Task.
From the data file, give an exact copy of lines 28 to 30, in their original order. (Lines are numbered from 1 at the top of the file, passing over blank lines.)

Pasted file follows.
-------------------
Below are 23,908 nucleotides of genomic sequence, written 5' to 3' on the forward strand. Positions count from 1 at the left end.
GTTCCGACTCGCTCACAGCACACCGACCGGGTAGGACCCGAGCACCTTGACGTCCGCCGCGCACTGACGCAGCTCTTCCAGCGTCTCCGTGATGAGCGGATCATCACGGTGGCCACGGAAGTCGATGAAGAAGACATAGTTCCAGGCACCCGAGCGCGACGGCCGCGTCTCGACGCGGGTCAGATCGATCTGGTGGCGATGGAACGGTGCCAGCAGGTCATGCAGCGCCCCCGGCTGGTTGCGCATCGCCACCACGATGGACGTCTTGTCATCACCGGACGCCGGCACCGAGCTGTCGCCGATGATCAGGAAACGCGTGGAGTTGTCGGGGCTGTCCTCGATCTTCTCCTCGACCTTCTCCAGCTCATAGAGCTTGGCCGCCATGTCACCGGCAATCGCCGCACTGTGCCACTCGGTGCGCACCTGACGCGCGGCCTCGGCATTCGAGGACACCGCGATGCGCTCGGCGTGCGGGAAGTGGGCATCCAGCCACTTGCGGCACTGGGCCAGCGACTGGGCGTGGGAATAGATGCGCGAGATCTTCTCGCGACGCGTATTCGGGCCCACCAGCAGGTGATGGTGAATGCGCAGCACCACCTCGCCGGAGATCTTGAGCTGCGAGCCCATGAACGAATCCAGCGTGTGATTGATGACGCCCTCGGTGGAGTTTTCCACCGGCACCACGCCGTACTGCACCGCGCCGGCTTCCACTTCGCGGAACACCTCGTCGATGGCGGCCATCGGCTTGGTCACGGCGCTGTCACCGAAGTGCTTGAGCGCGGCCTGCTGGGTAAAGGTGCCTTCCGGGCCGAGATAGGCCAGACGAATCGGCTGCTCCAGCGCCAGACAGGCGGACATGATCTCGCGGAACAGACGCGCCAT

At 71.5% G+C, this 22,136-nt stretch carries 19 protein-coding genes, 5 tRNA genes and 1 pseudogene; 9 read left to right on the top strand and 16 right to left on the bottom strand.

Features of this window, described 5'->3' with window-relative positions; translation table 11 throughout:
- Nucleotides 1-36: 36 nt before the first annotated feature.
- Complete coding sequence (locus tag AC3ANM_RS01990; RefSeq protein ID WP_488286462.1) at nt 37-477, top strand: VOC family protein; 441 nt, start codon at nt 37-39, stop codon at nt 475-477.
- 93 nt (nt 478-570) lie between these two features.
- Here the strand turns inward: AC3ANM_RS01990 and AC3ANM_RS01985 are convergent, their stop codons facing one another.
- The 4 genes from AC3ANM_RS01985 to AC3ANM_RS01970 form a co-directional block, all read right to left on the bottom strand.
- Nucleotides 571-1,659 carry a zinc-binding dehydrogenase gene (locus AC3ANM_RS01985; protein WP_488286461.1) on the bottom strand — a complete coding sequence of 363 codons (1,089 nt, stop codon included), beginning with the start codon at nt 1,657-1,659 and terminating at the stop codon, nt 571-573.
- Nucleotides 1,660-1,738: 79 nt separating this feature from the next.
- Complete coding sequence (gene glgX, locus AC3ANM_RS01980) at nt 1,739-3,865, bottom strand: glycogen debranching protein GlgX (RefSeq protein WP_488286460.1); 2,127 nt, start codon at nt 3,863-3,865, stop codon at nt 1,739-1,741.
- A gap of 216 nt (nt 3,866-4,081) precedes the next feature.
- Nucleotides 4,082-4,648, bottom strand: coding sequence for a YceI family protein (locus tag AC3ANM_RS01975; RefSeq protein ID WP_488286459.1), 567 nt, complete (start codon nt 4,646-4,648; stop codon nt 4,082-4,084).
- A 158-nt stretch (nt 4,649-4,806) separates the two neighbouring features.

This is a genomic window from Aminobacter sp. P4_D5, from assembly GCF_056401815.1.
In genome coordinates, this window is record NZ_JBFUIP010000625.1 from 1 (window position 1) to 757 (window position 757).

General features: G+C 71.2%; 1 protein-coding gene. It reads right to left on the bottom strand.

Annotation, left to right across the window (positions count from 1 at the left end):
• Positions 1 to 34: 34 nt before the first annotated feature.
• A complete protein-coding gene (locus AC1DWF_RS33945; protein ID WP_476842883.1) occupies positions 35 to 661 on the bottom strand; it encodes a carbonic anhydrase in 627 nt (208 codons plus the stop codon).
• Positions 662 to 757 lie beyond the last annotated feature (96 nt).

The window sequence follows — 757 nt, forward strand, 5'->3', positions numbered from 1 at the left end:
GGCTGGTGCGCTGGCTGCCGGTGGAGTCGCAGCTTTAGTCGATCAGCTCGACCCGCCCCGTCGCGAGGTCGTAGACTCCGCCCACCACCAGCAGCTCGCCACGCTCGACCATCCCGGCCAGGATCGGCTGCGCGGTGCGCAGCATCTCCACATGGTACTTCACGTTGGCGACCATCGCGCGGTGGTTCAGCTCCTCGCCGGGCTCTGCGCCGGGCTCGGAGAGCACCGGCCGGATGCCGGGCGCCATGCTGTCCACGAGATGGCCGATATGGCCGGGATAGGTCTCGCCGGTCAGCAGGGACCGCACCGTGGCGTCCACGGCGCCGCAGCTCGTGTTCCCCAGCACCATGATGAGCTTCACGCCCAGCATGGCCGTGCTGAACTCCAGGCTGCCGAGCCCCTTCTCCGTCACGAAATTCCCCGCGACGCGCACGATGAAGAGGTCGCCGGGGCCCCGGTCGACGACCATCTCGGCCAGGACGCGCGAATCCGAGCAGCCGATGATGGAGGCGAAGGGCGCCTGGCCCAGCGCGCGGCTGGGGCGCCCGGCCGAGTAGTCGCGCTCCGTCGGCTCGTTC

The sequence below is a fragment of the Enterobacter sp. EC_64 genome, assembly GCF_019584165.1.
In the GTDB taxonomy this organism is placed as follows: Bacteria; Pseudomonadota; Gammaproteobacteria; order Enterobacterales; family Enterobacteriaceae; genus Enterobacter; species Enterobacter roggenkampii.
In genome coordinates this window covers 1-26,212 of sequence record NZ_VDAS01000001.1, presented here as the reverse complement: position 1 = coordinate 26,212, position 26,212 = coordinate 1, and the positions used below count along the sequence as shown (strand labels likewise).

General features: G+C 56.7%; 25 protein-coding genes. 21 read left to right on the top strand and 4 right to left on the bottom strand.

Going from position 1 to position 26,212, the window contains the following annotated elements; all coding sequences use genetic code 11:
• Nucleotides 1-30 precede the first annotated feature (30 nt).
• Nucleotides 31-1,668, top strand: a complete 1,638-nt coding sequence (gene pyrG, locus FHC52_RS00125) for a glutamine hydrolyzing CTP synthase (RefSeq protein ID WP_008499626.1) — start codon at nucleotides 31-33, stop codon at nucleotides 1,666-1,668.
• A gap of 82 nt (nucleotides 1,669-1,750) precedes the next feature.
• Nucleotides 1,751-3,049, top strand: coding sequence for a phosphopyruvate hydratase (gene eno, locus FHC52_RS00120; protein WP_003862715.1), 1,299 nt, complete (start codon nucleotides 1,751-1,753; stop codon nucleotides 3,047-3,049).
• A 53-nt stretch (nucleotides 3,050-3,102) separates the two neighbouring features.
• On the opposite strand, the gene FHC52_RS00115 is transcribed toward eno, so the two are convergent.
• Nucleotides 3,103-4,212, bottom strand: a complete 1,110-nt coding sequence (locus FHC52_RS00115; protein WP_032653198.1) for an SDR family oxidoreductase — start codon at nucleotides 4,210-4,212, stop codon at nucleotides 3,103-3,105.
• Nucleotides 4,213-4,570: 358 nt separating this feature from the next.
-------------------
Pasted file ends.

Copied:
General features: G+C 56.7%; 25 protein-coding genes. 21 read left to right on the top strand and 4 right to left on the bottom strand.

Going from position 1 to position 26,212, the window contains the following annotated elements; all coding sequences use genetic code 11:
• Nucleotides 1-30 precede the first annotated feature (30 nt).